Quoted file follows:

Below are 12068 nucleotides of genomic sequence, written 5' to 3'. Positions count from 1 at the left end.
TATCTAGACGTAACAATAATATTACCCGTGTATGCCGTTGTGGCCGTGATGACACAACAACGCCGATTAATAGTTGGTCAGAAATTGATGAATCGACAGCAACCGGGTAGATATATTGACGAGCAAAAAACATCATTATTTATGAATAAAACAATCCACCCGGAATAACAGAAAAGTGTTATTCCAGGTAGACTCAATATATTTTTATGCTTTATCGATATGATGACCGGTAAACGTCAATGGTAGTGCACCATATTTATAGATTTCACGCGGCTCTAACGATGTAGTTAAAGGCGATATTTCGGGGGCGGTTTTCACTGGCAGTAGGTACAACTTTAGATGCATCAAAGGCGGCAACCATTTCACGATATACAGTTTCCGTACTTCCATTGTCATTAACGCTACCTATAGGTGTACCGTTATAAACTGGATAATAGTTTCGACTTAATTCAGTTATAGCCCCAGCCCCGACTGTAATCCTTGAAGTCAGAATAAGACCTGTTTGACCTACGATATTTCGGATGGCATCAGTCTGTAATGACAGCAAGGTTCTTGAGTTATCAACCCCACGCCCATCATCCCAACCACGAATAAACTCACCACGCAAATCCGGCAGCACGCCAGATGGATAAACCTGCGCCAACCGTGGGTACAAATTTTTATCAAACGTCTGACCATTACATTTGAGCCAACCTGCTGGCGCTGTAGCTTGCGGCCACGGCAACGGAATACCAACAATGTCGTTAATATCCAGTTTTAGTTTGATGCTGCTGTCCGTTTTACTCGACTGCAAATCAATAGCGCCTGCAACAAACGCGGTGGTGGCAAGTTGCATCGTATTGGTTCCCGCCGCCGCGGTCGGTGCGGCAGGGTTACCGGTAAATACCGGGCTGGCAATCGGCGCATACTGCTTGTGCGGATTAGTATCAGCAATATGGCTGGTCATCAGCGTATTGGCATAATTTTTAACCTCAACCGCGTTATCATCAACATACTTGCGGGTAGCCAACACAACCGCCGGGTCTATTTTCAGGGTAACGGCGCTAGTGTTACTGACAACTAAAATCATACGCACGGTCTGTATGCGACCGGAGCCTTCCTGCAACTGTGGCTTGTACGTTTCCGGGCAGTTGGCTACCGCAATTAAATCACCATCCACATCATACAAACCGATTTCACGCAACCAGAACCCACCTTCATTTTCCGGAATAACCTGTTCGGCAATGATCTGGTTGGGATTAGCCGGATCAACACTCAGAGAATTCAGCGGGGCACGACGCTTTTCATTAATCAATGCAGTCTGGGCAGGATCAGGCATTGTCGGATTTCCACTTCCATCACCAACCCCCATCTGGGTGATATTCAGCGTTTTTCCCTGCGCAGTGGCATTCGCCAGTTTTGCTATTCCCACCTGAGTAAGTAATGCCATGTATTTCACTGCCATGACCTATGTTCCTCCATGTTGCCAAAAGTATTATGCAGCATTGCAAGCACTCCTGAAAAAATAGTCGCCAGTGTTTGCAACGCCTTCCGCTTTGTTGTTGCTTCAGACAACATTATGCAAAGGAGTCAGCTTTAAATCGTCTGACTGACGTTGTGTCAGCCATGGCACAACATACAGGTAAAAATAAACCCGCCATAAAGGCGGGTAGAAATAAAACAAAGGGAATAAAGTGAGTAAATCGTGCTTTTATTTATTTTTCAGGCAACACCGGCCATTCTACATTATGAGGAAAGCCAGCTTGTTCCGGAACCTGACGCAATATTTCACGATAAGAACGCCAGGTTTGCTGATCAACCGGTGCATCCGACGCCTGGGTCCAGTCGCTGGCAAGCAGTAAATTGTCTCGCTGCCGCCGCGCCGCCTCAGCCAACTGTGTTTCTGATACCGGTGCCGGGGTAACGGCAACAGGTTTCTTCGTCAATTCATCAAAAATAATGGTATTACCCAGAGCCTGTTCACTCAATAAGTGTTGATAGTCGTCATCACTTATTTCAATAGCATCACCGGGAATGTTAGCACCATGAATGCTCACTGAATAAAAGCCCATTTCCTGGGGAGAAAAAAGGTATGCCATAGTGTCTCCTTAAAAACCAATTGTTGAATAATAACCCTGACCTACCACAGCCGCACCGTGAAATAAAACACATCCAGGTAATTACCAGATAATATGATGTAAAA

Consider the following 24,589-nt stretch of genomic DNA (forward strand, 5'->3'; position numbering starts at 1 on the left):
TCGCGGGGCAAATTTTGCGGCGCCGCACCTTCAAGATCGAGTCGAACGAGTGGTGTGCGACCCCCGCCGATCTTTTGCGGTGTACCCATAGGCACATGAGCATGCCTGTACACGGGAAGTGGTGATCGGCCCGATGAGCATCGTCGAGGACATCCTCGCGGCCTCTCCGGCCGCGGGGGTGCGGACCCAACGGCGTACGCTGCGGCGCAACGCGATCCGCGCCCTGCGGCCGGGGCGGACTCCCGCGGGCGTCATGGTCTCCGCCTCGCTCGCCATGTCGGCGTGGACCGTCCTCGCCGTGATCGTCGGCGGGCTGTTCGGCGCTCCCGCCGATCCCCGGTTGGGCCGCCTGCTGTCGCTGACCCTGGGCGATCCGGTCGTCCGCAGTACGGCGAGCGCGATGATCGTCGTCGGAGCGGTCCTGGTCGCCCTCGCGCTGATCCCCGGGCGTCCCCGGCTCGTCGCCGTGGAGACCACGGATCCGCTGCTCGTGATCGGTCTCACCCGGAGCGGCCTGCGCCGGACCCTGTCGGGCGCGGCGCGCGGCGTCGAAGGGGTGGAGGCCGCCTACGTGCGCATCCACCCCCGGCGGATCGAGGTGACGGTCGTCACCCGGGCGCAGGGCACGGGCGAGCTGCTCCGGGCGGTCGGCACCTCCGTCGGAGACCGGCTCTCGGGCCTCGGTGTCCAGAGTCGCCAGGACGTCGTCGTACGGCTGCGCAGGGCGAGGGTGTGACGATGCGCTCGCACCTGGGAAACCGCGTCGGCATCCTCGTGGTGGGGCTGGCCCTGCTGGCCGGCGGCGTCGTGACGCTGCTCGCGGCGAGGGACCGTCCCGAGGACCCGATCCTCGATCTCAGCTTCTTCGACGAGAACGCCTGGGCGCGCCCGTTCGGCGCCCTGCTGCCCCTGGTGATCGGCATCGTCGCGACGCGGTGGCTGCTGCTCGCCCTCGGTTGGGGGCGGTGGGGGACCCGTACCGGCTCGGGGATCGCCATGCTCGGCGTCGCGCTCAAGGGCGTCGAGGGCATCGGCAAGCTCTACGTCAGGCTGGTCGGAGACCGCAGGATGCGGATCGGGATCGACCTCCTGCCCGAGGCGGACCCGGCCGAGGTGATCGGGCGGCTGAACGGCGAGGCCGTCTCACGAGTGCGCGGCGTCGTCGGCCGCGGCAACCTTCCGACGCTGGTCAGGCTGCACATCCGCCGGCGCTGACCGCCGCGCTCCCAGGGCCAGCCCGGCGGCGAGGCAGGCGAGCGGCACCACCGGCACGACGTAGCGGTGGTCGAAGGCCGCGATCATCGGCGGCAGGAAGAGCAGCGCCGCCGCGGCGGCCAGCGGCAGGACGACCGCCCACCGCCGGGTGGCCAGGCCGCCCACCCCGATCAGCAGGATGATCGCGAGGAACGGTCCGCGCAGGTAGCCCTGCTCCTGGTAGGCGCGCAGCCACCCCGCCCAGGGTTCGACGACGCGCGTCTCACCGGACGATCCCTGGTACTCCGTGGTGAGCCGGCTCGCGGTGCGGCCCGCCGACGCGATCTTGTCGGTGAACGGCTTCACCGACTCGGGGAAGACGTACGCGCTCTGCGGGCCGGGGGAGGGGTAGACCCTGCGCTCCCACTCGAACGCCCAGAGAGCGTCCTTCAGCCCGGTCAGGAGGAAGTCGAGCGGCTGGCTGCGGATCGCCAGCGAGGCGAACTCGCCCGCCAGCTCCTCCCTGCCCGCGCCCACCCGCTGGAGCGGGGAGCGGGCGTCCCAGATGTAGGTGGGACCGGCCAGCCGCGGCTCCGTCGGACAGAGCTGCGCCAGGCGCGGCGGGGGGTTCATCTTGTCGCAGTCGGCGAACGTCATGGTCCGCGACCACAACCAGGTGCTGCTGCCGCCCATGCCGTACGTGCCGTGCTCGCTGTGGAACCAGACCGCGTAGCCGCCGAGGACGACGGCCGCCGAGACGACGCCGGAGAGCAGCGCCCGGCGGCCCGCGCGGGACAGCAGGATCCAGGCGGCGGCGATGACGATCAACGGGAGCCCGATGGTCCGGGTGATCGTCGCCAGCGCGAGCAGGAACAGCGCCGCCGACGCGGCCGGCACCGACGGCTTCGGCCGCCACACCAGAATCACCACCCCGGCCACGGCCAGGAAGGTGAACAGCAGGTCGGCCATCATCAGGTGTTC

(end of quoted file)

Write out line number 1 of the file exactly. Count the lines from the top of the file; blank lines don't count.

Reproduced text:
Below are 12068 nucleotides of genomic sequence, written 5' to 3'. Positions count from 1 at the left end.